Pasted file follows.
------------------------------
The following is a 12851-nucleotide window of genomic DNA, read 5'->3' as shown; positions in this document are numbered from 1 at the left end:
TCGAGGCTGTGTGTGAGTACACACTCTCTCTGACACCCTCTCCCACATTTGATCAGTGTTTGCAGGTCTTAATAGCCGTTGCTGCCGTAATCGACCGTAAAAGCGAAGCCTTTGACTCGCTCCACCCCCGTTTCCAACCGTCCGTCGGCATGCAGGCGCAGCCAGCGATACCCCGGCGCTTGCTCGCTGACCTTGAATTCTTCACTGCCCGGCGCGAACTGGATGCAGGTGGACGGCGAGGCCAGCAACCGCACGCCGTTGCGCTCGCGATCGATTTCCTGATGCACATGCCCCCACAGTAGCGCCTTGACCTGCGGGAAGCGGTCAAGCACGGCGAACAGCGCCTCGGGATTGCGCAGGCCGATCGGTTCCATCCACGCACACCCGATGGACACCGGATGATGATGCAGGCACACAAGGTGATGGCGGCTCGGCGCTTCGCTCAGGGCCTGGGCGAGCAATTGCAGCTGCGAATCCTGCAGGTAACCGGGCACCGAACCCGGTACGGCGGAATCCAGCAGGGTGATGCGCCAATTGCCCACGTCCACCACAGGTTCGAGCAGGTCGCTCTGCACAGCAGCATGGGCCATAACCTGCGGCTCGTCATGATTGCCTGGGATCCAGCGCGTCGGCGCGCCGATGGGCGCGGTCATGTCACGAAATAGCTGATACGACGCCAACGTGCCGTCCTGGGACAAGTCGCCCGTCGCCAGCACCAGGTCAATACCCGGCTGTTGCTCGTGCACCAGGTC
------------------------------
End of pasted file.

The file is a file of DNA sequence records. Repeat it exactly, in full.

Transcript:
The following is a 12851-nucleotide window of genomic DNA, read 5'->3' as shown; positions in this document are numbered from 1 at the left end:
TCGAGGCTGTGTGTGAGTACACACTCTCTCTGACACCCTCTCCCACATTTGATCAGTGTTTGCAGGTCTTAATAGCCGTTGCTGCCGTAATCGACCGTAAAAGCGAAGCCTTTGACTCGCTCCACCCCCGTTTCCAACCGTCCGTCGGCATGCAGGCGCAGCCAGCGATACCCCGGCGCTTGCTCGCTGACCTTGAATTCTTCACTGCCCGGCGCGAACTGGATGCAGGTGGACGGCGAGGCCAGCAACCGCACGCCGTTGCGCTCGCGATCGATTTCCTGATGCACATGCCCCCACAGTAGCGCCTTGACCTGCGGGAAGCGGTCAAGCACGGCGAACAGCGCCTCGGGATTGCGCAGGCCGATCGGTTCCATCCACGCACACCCGATGGACACCGGATGATGATGCAGGCACACAAGGTGATGGCGGCTCGGCGCTTCGCTCAGGGCCTGGGCGAGCAATTGCAGCTGCGAATCCTGCAGGTAACCGGGCACCGAACCCGGTACGGCGGAATCCAGCAGGGTGATGCGCCAATTGCCCACGTCCACCACAGGTTCGAGCAGGTCGCTCTGCACAGCAGCATGGGCCATAACCTGCGGCTCGTCATGATTGCCTGGGATCCAGCGCGTCGGCGCGCCGATGGGCGCGGTCATGTCACGAAATAGCTGATACGACGCCAACGTGCCGTCCTGGGACAAGTCGCCCGTCGCCAGCACCAGGTCAATACCCGGCTGTTGCTCGTGCACCAGGTC